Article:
Ajit Pai, the senior Republican at the Federal Communications Commission, is slated to be the agency's new chairman. Daniel Acker/Bloomberg/Getty Images hide caption

toggle caption
Daniel Acker/Bloomberg/Getty Images

The Democratic majority of the Federal Communications Commission voted to approve new "net neutrality" rules in February 2015, prompting a court challenge from Internet providers. Pablo Martinez Monsivais/AP hide caption

toggle caption
Pablo Martinez Monsivais/AP

Members of Indian Youth Congress — a wing of the National Congress party — and National Students Union of India protest for Internet freedom in April 2015 in New Delhi. Mint/Hindustan Times via Getty Images hide caption

toggle caption
Mint/Hindustan Times via Getty Images

Should India's Internet Be Free Of Charge, Or Free Of Control?

  • Download
  • <iframe src="https://www.npr.org/player/embed/466298459/466377036" width="100%" height="290" frameborder="0" scrolling="no" title="NPR embedded audio player">
  • Transcript

At the start of a meeting to decide the issue of net neutrality, Federal Communications Commission Chairman Tom Wheeler (center) holds hands with FCC Commissioners Mignon Clyburn (left) and Jessica Rosenworcel at the FCC headquarters Thursday. Mark Wilson/Getty Images hide caption

toggle caption
Mark Wilson/Getty Images

Republicans in Congress are no fans of FCC Chairman Thomas Wheeler's "net neutrality" plan. Jose Luis Magana/AP hide caption

toggle caption
Jose Luis Magana/AP

On Net Neutrality, Republicans Pitch Oversight Rather Than Regulation

  • Download
  • <iframe src="https://www.npr.org/player/embed/389076235/389177498" width="100%" height="290" frameborder="0" scrolling="no" title="NPR embedded audio player">
  • Transcript

T-Mobile CEO John Legere pitches a plan that allows unlimited music streaming without additional data charges. Some net neutrality proponents want the FCC to limit plans like these; the commission says it will review them on a case-by-case basis. Ted S. Warren/AP hide caption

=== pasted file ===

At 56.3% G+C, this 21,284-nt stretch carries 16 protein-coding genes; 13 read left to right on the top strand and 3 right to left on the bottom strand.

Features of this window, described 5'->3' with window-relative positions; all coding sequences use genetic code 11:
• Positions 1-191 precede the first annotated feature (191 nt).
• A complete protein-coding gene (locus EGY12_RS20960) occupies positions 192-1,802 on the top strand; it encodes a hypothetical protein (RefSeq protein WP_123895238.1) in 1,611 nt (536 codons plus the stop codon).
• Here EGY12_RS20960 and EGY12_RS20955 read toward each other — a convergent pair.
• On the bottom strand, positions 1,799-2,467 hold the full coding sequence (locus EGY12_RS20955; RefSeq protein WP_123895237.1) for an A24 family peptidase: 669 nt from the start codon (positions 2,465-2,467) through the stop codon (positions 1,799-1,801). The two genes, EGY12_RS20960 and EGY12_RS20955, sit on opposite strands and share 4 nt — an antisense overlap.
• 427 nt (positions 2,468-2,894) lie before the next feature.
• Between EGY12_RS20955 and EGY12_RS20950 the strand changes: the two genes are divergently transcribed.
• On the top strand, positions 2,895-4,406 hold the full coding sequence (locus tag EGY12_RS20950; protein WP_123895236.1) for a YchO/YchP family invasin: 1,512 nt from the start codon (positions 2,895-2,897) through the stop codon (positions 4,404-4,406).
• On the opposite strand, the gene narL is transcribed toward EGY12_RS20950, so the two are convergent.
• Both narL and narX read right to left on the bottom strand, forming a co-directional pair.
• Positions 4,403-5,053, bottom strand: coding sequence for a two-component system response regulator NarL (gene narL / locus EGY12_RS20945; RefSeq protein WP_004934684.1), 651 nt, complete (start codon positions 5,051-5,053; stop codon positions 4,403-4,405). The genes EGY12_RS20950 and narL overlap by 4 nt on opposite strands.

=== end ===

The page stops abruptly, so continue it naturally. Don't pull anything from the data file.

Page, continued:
toggle caption
Ted S. Warren/AP

What Net Neutrality Rules Could Mean For Your Wireless Carrier

  • Download
  • <iframe src="https://www.npr.org/player/embed/388948293/389041468" width="100%" height="290" frameborder="0" scrolling="no" title="NPR embedded audio player">
  • Transcript

Federal Communications Commission Chairman Tom Wheeler unveiled his plan in a Wired op-ed on Wednesday. The FCC is scheduled to vote on the proposal Feb. 26. Karen Bleier/AFP/Getty Images hide caption

toggle caption
Karen Bleier/AFP/Getty Images

Randall Stephenson, chairman and CEO of AT&T, introduces President Obama before the latter's remarks Dec. 3 at the quarterly meeting of the Business Roundtable, a group Stephenson chairs. Stephenson has said that increasing regulation of the broadband industry — as proposed by the president — would have a substantial chilling effect on its investment in infrastructure. Pool/Getty Images hide caption

toggle caption
Pool/Getty Images

Would FCC Plan Harm Telecom Investment? Even Industry Opinion Is Mixed

  • Download
  • <iframe src="https://www.npr.org/player/embed/383408537/383455007" width="100%" height="290" frameborder="0" scrolling="no" title="NPR embedded audio player">
  • Transcript

President Obama called on the Federal Communications Commission to implement a strict policy of net neutrality and to oppose content providers in restricting bandwidth to customers. Michael Bocchieri/Getty Images hide caption

toggle caption
Michael Bocchieri/Getty Images

The Battle Over Open-Internet Rules Shifts To Congress

  • Download
  • <iframe src="https://www.npr.org/player/embed/378844286/378905707" width="100%" height="290" frameborder="0" scrolling="no" title="NPR embedded audio player">
  • Transcript

Amid much speculation by private security analysts, the FBI stood by its claim this week that North Korea was responsible for the hack against Sony Pictures. Damian Dovarganes/AP hide caption

toggle caption
Damian Dovarganes/AP

Nuala O'Connor, president and CEO of the Center for Democracy and Technology, testifies on net neutrality issues before the Senate Judiciary Committee on Wednesday. Win McNamee/Getty Images hide caption

toggle caption
Win McNamee/Getty Images

Slow-loading messages will appear on some of your favorite sites Wednesday as part of a protest for net neutrality. But the sites won't actually be loading slower — the banners will be displayed just to make a point. iStockphoto hide caption

toggle caption
iStockphoto